Is there a fuel crisis?
Audi puts a V10 into its RS6 as the German power war shows no signs of easing, writes NEIL McDONALD
NO ONE seems to have told Audi’s Quattro GmbH performance divison that we’re entering environmentally worrying times.
It has just taken the wraps off its new RS6 sedan, upping the ante from the old car’s V8 to a V10 borrowed from Italian supercar maker Lamborghini, which Audi has owned for 10 years.
Shoehorning a V10 into the A6 engine bay proves peace is yet to be declared in the German power war. The electrifying sedan and wagon take the 5.0-litre unit and plumb in two turbochargers to lift power to 426kW and torque to 650Nm.
Fuel costs and the sedan’s projected $250,000 price haven’t reduced the queues, either. Audi Australia expects to sell 50 sedans and wagons combined each year.
Audi Australia’s Nadine Giusti says 25 people have already expressed interest. The sedan arrives here early next year, but the wagon arrives before Christmas.
The twin-turbo V10 engine fea- tures direct injection and dry-sump lubrication. It is mated to Audi’s quattro all-wheel drive via a sixspeed tiptronic automatic tuned for quicker shift response.
Peak torque is available from 1500 to 6250 revs. Peak power is generated between 6250 and 6700 revs.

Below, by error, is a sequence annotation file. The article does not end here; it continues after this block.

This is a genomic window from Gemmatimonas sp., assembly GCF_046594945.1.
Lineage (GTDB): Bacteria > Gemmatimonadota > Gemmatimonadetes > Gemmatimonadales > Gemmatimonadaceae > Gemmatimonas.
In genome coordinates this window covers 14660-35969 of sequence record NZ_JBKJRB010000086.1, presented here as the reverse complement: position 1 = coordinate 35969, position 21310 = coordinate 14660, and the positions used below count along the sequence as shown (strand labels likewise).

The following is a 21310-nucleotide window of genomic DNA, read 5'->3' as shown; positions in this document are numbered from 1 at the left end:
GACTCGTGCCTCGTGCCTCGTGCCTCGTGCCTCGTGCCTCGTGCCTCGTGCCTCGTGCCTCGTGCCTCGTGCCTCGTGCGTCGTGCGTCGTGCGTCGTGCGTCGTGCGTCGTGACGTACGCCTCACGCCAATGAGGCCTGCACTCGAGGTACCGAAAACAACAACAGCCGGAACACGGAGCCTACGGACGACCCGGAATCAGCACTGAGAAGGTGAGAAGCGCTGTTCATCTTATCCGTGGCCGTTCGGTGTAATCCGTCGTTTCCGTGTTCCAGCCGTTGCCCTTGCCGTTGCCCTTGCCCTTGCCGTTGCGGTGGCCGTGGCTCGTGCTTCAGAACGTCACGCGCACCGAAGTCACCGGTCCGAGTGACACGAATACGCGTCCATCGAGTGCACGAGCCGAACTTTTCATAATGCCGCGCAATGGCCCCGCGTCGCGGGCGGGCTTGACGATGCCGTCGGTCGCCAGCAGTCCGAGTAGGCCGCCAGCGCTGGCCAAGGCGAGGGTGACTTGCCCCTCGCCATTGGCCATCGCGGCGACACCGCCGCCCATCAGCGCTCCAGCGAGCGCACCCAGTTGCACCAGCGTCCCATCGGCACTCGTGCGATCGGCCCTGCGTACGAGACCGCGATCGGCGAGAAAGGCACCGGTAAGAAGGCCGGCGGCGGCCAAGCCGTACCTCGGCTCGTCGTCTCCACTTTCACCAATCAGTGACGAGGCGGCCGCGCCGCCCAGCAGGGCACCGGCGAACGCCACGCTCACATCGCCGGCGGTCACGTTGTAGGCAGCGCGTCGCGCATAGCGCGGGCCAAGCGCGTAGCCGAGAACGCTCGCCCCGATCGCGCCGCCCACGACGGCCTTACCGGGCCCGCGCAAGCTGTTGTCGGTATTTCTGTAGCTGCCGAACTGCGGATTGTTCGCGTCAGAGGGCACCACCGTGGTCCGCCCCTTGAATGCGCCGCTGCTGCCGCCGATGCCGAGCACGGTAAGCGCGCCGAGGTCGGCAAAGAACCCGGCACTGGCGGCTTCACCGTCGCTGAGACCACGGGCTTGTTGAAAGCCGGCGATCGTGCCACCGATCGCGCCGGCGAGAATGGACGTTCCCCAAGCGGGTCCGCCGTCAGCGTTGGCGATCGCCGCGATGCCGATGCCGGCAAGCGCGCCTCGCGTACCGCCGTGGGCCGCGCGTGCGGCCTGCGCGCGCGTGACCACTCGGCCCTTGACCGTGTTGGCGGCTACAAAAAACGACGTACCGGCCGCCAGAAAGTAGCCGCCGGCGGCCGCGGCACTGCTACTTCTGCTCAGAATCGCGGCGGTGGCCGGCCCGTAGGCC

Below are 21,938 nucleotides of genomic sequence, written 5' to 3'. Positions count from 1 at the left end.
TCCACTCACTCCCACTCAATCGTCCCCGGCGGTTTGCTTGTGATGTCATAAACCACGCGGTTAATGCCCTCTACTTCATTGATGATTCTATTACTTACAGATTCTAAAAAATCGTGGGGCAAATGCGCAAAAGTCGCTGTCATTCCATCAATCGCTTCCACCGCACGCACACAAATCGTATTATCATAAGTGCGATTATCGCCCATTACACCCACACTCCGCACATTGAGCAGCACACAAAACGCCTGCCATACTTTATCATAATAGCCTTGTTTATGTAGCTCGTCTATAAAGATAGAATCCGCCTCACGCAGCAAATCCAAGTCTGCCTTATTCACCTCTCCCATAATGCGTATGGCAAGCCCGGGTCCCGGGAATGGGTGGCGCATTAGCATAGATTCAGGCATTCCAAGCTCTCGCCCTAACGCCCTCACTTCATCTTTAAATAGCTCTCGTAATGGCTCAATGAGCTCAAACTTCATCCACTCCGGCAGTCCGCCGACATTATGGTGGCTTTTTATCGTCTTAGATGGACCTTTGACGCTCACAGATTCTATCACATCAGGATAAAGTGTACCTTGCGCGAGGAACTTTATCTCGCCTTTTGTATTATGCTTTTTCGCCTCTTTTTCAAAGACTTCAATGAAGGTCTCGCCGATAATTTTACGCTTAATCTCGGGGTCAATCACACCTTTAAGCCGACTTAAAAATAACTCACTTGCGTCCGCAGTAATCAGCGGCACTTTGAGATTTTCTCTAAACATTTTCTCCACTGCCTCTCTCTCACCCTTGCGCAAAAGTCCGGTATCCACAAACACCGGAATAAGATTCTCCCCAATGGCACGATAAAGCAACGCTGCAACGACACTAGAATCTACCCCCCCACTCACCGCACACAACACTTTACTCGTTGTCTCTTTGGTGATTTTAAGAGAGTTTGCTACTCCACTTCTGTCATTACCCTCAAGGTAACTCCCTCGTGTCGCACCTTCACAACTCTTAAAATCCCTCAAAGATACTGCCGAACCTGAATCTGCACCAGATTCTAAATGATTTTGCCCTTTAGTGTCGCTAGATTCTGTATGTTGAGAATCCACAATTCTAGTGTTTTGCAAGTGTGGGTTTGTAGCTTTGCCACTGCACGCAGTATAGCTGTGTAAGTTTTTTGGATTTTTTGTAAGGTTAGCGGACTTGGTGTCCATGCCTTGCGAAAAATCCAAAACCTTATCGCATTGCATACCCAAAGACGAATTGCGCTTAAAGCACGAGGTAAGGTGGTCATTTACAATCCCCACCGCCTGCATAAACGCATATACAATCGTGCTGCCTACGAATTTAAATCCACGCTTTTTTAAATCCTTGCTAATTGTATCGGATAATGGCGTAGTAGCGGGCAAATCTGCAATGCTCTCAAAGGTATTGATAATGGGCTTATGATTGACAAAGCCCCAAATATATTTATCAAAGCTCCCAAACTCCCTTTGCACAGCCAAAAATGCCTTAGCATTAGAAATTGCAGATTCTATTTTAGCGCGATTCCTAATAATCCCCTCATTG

The sedan accelerates to 100km/h in 4.5 seconds and on to an electronically limited top speed of 250km/h.
To cope with the car’s extra oomph the suspension has been upgraded. The front axle has lightweight aluminium control arms on each wheel and Audi’s dynamic ride control is standard for Australia.
The speed-dependent servotronic power steering has been retuned and the ratio is more direct. The dynamic ride control has three settings: sport, dynamic and comfort.
For Australia, the RS6 will have 20-inch alloys with 275/35 tyres.
Up front, six-piston fixed aluminium calipers painted black and decorated with RS badges clamp down on 390mm front discs and 356mm rear discs. The rear axle features single-piston floating brake calipers. The floating steel discs feature large cooling ducts and axial perforations for enhanced performance and less weight.
Visually the RS6 gets styling cues to distinguish it from lesser Audis.
These include the single-frame grille, the large air intakes, xenon- plus headlights, adaptive light and RS6-specific LED daytime running lights, flared mudguards, deep side skirts and a rear diffuser.
The rear spoiler is integrated into the bootlid and two large oval exhausts complete the picture.
Inside, the cabin gets carbon-fibre inlays and Silk Nappa sports seats.
Update: Audi has refreshed the RS6 (above) and the A6 (below) has a 5.0-litre V10 shoehorned into it.